Exciting news from Young Pioneer Tours:
The DPRK has announced that they will be restarting cruises from Rajin Port, to the Mt Kumgang resort on 3 night, 4 day cruises starting from April. Singaporean cruise ship called the Royale Star has a capacity for around 800 paying passengers, offering monthly trips from April until October.
We have been given the confirmed dates for this cruise, and most excitingly that we will be able to sell foreign places (non-Chinese) on these trips. We are still waiting to have prices confirmed on this, but are hoping to have this done within 48 hours.
As a Master Mariner I have vowed never to take a cruise. Seven months a year on the ocean for my professional job is usually enough for me, but for a North Korea Rason cruise I will make an exception!
With this breaking news I’m already in touch with the office and developing a tour for May 30-June 3 (I guess Mongolia will have to wait until next year).
Get in touch with me if interested, plenty of time to customize the trip for a few days exploring the Rason region before sailing the North Korean waters with me, your very own maritime expert.
North Korea watchers will remember that this isn’t the first attempt North Korea made at launching a cruise route. Below are pictures of the Mangyongbong cruise ship. Back in 2011 YPT was the only Western tour company to take the cruise from Rason to Kumgang. Unfortunately it stopped operating after Western Journalists gave it too much stick.
Our lovely guide Shan with North Korean guides in front of the M/V Mangyongbong cruise ship.
M/V Mangyongbong gangway.
DPRK flag on the M/V Mangyongbong’s stack.
This fall I will be helping out on YPT’s Eurasian Adventure Tour!
Beijing – Moscow – Minsk – Kiev – Chernobyl – Transnistria – Chisinau – Bucharest – Sofia – Macedonia – Kosovo – Tirana
Group 1 (Beijing – Moscow) = €695
Group 2 (Moscow – Minsk – Kiev)= €255 / 950
Group 3 (Kiev – Pripya – Kiev) = €349 / 1299
Group 4 (Kiev – Odessa – Transnistria – Moldova – Romania) = €249 /1548
Group 5 (Bucharest – Sofia – Skopje – Kosovo – Tirana) = €350 / 1898
Quite frankly one of our favorite tours, our third annual Eurasian Adventure Tour!
The tour starts in Beijing, with an overnight stay and optional visit to the Mausoleum of Chairman Mao, before embarking on the 6 day epic that is the Trans-Mongolian, or the “party train” as it also known. We already have a number of people signed up for this part, so if you are considering taking the train anyway, why not join us fun young people?
Following our arrival in Moscow we start to fully embrace Soviet nostalgia, by visiting all of Moscow’s top sites, before taking the train to the most Soviet of all republics Belarus, and it’s capital Minsk, where we will be seeing such treasures as the former residence of Lee Harvey-Oswald, as well as staying in our own little pimping apartment.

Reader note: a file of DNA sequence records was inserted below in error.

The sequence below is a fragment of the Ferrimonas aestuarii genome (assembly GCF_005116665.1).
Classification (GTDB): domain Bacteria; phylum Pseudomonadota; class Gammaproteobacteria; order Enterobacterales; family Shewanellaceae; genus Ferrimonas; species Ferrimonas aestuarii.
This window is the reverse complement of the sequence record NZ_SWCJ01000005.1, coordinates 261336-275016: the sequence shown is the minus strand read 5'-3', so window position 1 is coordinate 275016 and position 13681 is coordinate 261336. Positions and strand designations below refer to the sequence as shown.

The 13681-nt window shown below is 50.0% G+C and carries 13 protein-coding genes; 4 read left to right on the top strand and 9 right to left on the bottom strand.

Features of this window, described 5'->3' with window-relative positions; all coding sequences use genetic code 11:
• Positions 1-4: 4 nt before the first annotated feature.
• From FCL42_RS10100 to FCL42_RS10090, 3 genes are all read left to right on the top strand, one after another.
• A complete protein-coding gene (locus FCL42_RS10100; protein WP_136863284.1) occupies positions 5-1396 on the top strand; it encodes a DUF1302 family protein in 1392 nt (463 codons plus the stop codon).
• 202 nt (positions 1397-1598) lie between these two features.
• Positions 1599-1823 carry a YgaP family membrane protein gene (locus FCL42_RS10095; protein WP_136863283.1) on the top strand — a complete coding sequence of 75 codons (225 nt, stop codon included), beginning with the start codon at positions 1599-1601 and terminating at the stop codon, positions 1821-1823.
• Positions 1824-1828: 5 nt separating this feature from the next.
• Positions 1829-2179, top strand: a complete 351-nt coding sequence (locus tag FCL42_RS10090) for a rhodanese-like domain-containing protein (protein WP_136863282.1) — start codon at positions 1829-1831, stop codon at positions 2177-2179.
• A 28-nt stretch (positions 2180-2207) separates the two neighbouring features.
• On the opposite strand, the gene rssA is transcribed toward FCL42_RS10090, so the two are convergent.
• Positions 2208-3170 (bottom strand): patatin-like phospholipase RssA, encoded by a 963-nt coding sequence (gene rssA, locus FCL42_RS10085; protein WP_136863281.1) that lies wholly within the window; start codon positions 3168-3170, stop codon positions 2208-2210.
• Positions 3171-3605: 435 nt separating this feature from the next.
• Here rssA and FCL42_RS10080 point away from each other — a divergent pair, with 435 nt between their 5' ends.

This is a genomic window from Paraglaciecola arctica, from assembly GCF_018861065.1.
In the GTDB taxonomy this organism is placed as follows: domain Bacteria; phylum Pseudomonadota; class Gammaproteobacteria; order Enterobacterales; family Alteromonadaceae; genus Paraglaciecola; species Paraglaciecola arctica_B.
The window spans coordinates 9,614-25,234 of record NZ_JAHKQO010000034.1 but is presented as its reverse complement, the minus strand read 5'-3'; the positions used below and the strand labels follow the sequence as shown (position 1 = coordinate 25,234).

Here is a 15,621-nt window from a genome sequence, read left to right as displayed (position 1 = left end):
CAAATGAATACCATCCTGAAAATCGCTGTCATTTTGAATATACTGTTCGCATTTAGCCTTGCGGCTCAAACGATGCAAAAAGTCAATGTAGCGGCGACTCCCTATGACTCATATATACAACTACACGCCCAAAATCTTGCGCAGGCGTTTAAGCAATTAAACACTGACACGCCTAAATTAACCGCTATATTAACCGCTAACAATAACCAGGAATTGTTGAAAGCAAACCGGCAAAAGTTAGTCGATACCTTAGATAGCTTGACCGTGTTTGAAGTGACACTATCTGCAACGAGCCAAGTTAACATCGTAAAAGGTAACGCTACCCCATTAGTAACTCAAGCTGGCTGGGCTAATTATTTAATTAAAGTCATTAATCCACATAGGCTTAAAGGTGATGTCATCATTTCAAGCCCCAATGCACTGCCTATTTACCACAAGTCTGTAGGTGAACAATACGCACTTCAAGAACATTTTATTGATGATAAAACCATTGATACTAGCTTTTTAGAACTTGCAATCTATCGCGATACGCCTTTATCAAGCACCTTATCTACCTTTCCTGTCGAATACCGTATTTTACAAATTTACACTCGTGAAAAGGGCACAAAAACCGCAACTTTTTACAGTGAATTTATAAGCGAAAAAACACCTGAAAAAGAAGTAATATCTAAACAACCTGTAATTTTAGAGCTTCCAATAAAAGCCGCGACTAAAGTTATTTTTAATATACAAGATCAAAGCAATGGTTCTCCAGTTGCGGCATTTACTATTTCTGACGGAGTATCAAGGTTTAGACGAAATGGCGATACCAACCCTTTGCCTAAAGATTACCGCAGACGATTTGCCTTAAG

This leads us on to group 3, our big group, where we will be visiting not only Pripyat (Chernobyl), but also doing the extreme missile base tour, as well as sampling the night time delights on a bar crawl. Accommodation? Old style Soviet Hotel, complete with rude staff, peeling wallpaper, and more corruption than you can shake a sickle at.
After group 3 leave us in Kiev, group 4 continue firstly to Odessa, then onto Tiraspol, capital of the breakaway republic of Transnistria. If you do not know anything about the place, Google it. And if you want off the beaten track this is it. There is one hostel in the whole country, and we are the first group to ever inquire about going there. A true Soviet Time-warp. Following a few nights here, we visit Moldova, the only ex-Soviet republic to vote the communists back in! Before taking the overnight bus to Bucharest, which as a flight hub, and will make it easier to arrange onward flights.
Group 5 completes the full communist chic element, with us visiting the former homes of Ceausescu, Tito, and Hoxxa, via Romania, Macedonia and Albania, as well as visiting the contemporary hot spots that are Mitrovice, and Kosovo, before finishing in Albania, which has ferry, road, and air links to aid your onward journey.
YPT are all about budget, and this tour is by no means any different, many companies, charge over 1000 Euro just for the trans-Mongolian, or 250 Euro just for a day at Pripya, we have managed to budget the whole thing, Beijing – Tirana, over 26 barmy days, to just €1898, all in. With the tour being split into 5 manageable parts, each part is completely optional, with guests having full autonomy to do any part they fancy, from just 1, to all 5
Join me for one leg, or for the entire crazy journey – email me at firstname.lastname@example.org for a trip discount!